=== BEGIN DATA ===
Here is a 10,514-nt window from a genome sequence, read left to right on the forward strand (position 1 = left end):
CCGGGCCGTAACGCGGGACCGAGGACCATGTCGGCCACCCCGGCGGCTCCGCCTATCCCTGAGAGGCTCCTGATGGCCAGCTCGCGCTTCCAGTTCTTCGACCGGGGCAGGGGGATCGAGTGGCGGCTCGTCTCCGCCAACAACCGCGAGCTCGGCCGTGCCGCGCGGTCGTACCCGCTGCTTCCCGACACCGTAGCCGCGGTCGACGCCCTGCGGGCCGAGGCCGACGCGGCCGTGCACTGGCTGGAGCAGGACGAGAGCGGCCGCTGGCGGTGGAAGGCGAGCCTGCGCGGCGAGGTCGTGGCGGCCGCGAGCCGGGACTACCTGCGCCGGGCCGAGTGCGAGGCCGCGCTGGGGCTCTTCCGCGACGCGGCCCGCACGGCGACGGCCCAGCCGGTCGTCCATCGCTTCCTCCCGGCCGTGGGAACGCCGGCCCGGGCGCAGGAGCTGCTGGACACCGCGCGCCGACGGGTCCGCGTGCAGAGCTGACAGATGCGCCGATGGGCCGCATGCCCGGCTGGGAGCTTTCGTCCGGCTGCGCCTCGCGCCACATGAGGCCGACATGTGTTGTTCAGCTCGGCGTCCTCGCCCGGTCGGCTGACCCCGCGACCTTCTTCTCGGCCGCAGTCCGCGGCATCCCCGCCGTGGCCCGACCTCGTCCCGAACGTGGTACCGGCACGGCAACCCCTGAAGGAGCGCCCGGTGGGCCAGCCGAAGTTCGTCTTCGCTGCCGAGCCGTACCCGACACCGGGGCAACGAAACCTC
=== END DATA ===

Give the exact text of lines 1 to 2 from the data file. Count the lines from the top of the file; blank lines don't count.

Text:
Here is a 10,514-nt window from a genome sequence, read left to right on the forward strand (position 1 = left end):
CCGGGCCGTAACGCGGGACCGAGGACCATGTCGGCCACCCCGGCGGCTCCGCCTATCCCTGAGAGGCTCCTGATGGCCAGCTCGCGCTTCCAGTTCTTCGACCGGGGCAGGGGGATCGAGTGGCGGCTCGTCTCCGCCAACAACCGCGAGCTCGGCCGTGCCGCGCGGTCGTACCCGCTGCTTCCCGACACCGTAGCCGCGGTCGACGCCCTGCGGGCCGAGGCCGACGCGGCCGTGCACTGGCTGGAGCAGGACGAGAGCGGCCGCTGGCGGTGGAAGGCGAGCCTGCGCGGCGAGGTCGTGGCGGCCGCGAGCCGGGACTACCTGCGCCGGGCCGAGTGCGAGGCCGCGCTGGGGCTCTTCCGCGACGCGGCCCGCACGGCGACGGCCCAGCCGGTCGTCCATCGCTTCCTCCCGGCCGTGGGAACGCCGGCCCGGGCGCAGGAGCTGCTGGACACCGCGCGCCGACGGGTCCGCGTGCAGAGCTGACAGATGCGCCGATGGGCCGCATGCCCGGCTGGGAGCTTTCGTCCGGCTGCGCCTCGCGCCACATGAGGCCGACATGTGTTGTTCAGCTCGGCGTCCTCGCCCGGTCGGCTGACCCCGCGACCTTCTTCTCGGCCGCAGTCCGCGGCATCCCCGCCGTGGCCCGACCTCGTCCCGAACGTGGTACCGGCACGGCAACCCCTGAAGGAGCGCCCGGTGGGCCAGCCGAAGTTCGTCTTCGCTGCCGAGCCGTACCCGACACCGGGGCAACGAAACCTC